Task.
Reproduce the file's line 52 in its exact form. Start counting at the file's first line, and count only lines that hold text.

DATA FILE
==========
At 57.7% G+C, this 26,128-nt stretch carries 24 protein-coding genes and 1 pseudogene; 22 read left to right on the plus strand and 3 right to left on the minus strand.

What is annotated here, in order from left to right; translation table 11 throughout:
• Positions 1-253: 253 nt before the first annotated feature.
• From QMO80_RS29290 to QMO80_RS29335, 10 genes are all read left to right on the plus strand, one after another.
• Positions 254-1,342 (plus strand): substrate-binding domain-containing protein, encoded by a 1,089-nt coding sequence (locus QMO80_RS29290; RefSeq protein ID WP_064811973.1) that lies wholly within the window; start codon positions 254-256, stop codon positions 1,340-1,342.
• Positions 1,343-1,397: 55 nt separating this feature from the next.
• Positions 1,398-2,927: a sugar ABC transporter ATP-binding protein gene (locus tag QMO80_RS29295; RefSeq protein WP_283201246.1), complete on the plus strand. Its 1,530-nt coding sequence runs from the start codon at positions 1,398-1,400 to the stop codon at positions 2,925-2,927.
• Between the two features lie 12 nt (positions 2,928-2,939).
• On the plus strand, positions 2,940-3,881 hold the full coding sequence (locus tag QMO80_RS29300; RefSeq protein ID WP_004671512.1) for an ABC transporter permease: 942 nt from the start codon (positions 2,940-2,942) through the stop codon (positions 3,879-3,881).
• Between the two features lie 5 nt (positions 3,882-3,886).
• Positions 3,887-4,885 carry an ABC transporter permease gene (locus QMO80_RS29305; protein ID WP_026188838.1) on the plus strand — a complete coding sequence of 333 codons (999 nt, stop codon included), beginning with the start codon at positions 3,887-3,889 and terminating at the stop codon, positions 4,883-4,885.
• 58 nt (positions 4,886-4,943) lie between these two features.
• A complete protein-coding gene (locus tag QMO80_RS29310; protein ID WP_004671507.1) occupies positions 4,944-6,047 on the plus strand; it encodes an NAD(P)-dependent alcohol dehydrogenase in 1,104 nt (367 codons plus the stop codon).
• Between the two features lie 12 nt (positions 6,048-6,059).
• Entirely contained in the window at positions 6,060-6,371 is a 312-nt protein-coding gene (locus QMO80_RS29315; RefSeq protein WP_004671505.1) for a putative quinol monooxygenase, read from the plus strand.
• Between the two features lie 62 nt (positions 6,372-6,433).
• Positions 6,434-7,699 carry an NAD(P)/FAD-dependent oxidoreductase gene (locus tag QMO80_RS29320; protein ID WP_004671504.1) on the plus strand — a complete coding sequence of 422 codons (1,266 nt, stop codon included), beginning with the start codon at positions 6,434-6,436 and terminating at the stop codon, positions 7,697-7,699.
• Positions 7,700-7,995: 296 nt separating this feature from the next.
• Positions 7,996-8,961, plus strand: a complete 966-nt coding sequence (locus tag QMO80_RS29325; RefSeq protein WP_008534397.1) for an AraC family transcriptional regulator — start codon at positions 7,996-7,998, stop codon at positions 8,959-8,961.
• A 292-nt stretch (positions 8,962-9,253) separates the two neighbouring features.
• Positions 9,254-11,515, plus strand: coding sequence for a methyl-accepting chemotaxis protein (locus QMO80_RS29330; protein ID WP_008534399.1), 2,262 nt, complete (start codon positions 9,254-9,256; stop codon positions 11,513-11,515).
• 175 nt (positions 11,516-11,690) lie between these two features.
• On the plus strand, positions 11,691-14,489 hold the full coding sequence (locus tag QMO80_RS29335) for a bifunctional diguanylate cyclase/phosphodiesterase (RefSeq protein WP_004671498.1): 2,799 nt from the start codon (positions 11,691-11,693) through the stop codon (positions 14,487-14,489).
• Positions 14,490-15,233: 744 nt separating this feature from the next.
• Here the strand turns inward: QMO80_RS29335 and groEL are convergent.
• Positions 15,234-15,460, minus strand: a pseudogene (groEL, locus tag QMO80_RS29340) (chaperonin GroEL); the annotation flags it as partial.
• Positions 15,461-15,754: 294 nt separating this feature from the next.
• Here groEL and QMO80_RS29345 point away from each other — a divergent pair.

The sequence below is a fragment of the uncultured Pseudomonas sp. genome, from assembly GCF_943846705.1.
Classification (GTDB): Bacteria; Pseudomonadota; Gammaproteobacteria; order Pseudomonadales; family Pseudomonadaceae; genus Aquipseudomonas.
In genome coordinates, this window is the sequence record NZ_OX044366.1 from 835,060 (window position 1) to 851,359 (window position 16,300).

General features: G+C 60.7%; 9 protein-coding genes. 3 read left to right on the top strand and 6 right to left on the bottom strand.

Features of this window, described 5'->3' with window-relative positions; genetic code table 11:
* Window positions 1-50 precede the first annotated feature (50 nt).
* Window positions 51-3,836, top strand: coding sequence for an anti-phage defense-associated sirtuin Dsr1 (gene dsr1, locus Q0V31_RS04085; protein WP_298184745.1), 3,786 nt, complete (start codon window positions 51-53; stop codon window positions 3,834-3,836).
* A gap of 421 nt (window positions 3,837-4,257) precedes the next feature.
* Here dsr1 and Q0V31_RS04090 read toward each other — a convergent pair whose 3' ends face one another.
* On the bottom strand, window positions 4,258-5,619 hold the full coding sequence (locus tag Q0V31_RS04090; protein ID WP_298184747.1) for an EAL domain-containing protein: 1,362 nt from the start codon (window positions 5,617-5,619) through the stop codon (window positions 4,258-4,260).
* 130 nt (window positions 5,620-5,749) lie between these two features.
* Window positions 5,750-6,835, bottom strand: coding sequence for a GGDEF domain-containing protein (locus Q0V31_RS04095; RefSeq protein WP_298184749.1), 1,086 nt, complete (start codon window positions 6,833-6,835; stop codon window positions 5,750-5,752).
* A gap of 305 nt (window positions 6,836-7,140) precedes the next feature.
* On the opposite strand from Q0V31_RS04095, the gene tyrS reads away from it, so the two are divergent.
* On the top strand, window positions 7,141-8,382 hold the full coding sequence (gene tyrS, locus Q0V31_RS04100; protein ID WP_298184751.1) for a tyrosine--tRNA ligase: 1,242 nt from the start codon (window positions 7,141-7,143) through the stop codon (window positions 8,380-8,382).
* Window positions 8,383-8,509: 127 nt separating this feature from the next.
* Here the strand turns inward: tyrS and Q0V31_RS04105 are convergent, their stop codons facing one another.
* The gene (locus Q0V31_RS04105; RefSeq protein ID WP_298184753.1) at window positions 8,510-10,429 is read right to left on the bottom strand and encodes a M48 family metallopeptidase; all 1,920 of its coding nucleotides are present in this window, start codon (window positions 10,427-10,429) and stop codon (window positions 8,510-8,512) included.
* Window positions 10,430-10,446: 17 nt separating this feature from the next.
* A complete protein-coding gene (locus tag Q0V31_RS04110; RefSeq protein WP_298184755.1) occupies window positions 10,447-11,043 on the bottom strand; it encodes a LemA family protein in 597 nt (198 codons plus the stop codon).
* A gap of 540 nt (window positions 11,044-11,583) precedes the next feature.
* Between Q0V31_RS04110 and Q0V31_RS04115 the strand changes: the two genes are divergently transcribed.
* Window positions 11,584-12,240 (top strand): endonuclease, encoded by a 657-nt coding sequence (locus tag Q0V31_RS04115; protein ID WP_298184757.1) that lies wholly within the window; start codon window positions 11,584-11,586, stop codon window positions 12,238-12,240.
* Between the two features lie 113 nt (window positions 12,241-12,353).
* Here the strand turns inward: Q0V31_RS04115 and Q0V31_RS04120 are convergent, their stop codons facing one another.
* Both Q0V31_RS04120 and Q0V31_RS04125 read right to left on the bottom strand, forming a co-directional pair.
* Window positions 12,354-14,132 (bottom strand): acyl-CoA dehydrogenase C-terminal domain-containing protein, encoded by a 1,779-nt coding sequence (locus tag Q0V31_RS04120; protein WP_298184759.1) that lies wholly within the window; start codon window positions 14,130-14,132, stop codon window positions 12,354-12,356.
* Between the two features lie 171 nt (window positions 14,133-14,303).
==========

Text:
* Between the two features lie 113 nt (window positions 12,241-12,353).